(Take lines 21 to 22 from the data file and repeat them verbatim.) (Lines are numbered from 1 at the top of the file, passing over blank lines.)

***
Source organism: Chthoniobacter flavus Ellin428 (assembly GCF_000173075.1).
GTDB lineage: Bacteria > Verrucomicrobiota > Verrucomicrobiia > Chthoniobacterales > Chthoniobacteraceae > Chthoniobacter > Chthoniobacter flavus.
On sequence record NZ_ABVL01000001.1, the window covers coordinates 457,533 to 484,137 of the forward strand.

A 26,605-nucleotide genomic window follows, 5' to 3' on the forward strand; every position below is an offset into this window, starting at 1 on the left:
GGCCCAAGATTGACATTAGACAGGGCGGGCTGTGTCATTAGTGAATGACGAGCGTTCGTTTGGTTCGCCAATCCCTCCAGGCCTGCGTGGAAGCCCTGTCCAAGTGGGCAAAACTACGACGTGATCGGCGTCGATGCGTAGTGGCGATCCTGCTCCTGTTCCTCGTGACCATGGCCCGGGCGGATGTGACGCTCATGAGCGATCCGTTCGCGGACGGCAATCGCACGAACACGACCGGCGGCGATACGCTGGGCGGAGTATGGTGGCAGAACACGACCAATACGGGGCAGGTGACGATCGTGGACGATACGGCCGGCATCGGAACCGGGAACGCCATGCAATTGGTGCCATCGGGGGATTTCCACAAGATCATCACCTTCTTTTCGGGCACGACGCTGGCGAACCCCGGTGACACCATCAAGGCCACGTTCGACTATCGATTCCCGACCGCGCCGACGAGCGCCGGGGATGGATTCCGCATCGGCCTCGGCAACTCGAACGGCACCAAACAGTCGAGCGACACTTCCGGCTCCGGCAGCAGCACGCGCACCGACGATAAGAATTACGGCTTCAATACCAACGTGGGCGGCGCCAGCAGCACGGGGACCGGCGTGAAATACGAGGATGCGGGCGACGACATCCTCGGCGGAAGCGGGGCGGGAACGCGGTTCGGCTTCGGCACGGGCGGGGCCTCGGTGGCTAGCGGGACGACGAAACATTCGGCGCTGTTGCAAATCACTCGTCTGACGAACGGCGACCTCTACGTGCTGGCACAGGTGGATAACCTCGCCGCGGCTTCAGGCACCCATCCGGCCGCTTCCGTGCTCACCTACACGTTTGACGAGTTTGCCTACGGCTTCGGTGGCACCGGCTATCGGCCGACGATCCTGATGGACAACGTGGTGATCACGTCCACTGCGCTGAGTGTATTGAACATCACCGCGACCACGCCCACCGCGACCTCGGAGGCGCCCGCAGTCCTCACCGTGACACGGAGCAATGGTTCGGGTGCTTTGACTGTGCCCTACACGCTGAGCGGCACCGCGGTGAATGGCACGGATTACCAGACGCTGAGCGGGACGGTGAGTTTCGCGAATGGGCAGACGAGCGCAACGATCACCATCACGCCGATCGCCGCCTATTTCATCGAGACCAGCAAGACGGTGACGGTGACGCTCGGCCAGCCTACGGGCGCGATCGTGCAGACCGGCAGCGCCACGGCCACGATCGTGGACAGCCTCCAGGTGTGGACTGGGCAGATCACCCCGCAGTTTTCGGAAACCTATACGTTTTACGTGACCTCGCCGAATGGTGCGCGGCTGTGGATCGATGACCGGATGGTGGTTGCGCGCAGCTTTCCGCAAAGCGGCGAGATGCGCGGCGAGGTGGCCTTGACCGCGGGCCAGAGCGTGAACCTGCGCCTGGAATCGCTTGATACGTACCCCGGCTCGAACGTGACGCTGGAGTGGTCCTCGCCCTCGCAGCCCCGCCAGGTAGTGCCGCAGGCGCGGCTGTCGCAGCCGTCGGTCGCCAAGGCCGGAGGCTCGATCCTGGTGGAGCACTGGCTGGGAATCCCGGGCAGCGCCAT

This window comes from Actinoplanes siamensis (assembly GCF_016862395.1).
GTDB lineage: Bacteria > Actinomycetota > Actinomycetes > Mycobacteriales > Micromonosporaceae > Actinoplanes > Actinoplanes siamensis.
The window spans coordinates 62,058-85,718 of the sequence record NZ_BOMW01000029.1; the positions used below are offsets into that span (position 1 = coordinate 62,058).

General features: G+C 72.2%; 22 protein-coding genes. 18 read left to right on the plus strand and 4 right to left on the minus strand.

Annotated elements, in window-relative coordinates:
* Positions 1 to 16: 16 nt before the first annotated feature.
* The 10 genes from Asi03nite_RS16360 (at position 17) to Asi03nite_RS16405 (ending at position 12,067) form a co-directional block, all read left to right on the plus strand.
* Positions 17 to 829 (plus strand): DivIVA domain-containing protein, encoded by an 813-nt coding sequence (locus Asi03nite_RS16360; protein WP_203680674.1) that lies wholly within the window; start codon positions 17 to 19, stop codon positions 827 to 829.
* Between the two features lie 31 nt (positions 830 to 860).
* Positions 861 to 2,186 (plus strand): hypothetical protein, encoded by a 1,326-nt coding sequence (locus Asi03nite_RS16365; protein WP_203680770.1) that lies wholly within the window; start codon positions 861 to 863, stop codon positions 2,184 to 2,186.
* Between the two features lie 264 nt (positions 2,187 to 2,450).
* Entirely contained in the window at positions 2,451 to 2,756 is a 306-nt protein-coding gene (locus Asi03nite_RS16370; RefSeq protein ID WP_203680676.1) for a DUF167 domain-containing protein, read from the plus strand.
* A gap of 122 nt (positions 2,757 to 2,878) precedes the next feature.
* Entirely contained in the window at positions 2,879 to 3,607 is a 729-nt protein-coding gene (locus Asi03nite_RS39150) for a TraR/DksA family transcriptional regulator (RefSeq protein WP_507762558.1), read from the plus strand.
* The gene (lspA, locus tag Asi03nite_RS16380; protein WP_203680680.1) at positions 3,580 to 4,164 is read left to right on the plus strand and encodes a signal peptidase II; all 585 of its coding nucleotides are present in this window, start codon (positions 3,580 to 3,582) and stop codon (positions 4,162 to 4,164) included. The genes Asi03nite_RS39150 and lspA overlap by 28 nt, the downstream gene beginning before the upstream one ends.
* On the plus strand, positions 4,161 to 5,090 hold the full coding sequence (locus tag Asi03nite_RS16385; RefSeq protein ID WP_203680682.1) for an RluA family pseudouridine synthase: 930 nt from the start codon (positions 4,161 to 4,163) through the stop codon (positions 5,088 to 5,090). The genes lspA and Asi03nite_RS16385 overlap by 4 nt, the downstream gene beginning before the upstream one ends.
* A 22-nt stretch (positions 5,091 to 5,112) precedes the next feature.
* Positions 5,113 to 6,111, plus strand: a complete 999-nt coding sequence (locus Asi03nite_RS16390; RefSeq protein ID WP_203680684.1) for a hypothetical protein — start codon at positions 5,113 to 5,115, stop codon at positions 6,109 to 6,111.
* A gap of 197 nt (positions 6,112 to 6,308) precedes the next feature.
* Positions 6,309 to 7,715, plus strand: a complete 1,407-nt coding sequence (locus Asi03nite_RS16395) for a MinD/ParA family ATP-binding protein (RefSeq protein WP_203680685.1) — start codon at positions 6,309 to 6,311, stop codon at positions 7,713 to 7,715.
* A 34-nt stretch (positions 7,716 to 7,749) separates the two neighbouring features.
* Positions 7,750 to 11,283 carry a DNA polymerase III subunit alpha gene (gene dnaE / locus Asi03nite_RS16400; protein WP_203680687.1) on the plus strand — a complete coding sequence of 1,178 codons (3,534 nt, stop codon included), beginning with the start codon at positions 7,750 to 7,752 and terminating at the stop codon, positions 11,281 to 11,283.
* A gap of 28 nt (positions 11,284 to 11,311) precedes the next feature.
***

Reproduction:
* On the plus strand, positions 4,161 to 5,090 hold the full coding sequence (locus tag Asi03nite_RS16385; RefSeq protein ID WP_203680682.1) for an RluA family pseudouridine synthase: 930 nt from the start codon (positions 4,161 to 4,163) through the stop codon (positions 5,088 to 5,090). The genes lspA and Asi03nite_RS16385 overlap by 4 nt, the downstream gene beginning before the upstream one ends.
* A 22-nt stretch (positions 5,091 to 5,112) precedes the next feature.